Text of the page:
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|A lot of the decisions that were made, it seems to me, whether it be in the State Security Council or anywhere else were at a broad and more or less abstract level. The real dirty deeds – and there were dirty deeds, we all know that, I don’t think anybody doubts that – very often those deeds were obviously not recorded. There were individuals who went out and did the deed. That’s part of the oral history which we still need to retrieve. We’ve also come across documentation that has been found by the NIA, by SAPS that they’ve made available to us that have caused; I think all of us to say. My God, can this be true? Is this the extent to which the human race has allowed itself to sink?
|So given that there are answers to be found in these secret files what kind of access is the TRC getting to them. // We have not had the ready cooperation from the SANDF that we’ve had from the other agencies. We need to say that, it’s not a secret. And we are working at that. We are trying to get that sorted out, but it is something of a disappointment to us that we have not had full access to documentation from the SANDF to facilitate us in this armed forces hearing. Our documentation from the military is much more limited than from the other services. No question about that.
|Firstly I can’t comment as to whether or to how much the SAPS or the National Intelligence Agency have handed files over to the TRC, but I think one must realize that the Department of Defence and then the SANDF themselves are very very aware of the obligation and the moral obligation, the duty that is imposed on us by the mere existence of the TRC. Plus there’s the legal obligation that’s imposed on us by the TRC Act. So one can possibly understand the concerns, that there might be some concerns on the part of the TRC, that there might be some lack of cooperation, but the fact remains, the SANDF or the Department has gone out of its way to try and set up structures and mechanisms to facilitate TRC access to the military in its broader sense, whether it be two files or two installations or two personal. So I could understand if there was some concern, but I think the concern is probably overrated.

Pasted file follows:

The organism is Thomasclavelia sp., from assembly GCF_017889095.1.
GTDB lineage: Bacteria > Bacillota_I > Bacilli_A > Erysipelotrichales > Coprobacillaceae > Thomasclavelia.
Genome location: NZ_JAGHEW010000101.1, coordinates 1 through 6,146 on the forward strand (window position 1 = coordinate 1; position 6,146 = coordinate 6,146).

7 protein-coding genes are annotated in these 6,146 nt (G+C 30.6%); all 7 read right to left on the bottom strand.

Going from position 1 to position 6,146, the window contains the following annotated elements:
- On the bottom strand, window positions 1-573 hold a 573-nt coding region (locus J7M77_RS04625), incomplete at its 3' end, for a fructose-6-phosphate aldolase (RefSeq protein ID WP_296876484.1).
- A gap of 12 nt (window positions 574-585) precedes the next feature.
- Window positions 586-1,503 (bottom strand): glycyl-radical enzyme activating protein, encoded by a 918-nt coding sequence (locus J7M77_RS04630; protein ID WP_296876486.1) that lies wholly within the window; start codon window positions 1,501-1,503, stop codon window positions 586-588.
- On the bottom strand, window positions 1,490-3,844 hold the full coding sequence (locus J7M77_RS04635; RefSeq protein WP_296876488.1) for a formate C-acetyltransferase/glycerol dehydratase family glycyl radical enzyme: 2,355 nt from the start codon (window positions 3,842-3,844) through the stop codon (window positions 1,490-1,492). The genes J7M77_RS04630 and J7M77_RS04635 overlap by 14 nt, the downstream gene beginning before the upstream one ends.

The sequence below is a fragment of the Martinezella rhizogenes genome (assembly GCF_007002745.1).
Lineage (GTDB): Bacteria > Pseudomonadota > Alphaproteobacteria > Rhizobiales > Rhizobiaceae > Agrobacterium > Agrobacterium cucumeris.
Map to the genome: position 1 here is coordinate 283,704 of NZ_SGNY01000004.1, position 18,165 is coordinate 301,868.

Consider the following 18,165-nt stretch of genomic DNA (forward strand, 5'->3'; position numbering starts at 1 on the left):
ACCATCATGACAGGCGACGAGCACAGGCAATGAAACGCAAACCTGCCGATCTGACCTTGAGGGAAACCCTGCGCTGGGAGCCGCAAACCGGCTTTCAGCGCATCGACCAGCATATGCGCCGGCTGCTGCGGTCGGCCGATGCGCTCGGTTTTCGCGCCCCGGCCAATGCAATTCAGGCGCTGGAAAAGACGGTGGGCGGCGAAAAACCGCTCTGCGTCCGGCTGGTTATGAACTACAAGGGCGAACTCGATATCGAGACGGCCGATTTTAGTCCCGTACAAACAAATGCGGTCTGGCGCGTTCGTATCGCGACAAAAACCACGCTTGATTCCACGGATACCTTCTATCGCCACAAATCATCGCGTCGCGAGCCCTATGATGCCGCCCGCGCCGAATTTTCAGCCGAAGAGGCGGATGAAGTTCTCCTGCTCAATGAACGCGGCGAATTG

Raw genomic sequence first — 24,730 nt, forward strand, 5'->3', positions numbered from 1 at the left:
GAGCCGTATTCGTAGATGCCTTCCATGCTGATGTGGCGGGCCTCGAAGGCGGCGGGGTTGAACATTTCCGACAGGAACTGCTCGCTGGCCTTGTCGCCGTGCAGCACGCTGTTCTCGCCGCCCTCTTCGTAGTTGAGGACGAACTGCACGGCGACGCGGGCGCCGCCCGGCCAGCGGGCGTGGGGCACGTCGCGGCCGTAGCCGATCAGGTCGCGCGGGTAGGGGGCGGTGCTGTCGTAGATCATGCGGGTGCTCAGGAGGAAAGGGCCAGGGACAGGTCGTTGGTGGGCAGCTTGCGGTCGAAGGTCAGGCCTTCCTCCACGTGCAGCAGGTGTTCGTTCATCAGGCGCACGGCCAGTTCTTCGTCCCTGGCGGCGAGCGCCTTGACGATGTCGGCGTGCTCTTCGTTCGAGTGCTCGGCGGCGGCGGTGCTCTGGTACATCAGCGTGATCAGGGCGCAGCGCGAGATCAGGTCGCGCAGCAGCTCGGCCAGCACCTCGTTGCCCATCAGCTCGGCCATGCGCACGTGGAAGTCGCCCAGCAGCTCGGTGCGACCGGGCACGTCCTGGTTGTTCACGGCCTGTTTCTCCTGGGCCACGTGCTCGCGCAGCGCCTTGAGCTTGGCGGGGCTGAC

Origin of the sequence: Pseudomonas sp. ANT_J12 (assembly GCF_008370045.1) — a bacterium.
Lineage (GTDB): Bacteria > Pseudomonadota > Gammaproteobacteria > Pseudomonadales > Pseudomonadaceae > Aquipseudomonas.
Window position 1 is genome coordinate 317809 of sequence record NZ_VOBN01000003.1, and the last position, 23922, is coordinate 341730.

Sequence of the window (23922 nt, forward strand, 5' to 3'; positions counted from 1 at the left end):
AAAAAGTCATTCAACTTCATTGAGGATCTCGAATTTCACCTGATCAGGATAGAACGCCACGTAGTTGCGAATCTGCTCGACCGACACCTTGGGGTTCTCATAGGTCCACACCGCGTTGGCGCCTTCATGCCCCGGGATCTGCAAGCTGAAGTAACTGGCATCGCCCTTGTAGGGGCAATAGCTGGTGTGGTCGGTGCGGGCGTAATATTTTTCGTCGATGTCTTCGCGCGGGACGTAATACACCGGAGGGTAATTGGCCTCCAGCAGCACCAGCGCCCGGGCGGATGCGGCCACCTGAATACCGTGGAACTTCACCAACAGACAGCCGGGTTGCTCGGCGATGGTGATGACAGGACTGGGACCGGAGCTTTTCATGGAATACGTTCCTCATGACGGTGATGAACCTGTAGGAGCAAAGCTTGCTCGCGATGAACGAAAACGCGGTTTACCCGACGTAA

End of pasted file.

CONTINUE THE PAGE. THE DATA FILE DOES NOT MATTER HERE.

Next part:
|Is there a chance that your generals are keeping things from you the politicians and us the public? // Well, in a sense that’s obviously the 64 000 dollar question. We have had cooperation. At Dr Boraine’s level, he talks positively about the cooperation he’s had with Gen Meiring. I’ve brought them together, that’s been stated, but the proof of the pudding is as they say in the eating. And until we can determine as closely as possible where that material is, what the situation is, if it’s just vanished, that’s as a result of those decisions I referred to and those actions that were taken. Clearly the TRC feels that there’s information to be gained. I’ve tried to find information. One’s got to put in tremendous hours, but there must be the cooperation. And quite frankly my mandate from the Minister of Defence, Joe Modise, is to crack this, to find a way so that the TRC at the end of the day can say, well we understand why it went a bit slowly but in the end we were ...more
|Meantime the TRC researchers have their work cut out for them, going through 20 linear meters of State Security Council files and minutes. We decided to test the new transparency by applying for access to read portions of those State Security Council files. The National Archives responded immediately saying they would first have to get clearance from the National Intelligence Agency. Three days later we received our reply: permission granted.
|This room was normally the fumigation room at the State Archive repository in Cape Town. Right now it’s serving as the storage space for these State Security Council files, which are being worked through by the Truth Commission researchers. I’m going to take a look at them now, but you can’t read them with me because you don’t have clearance from the National Intelligence Agency.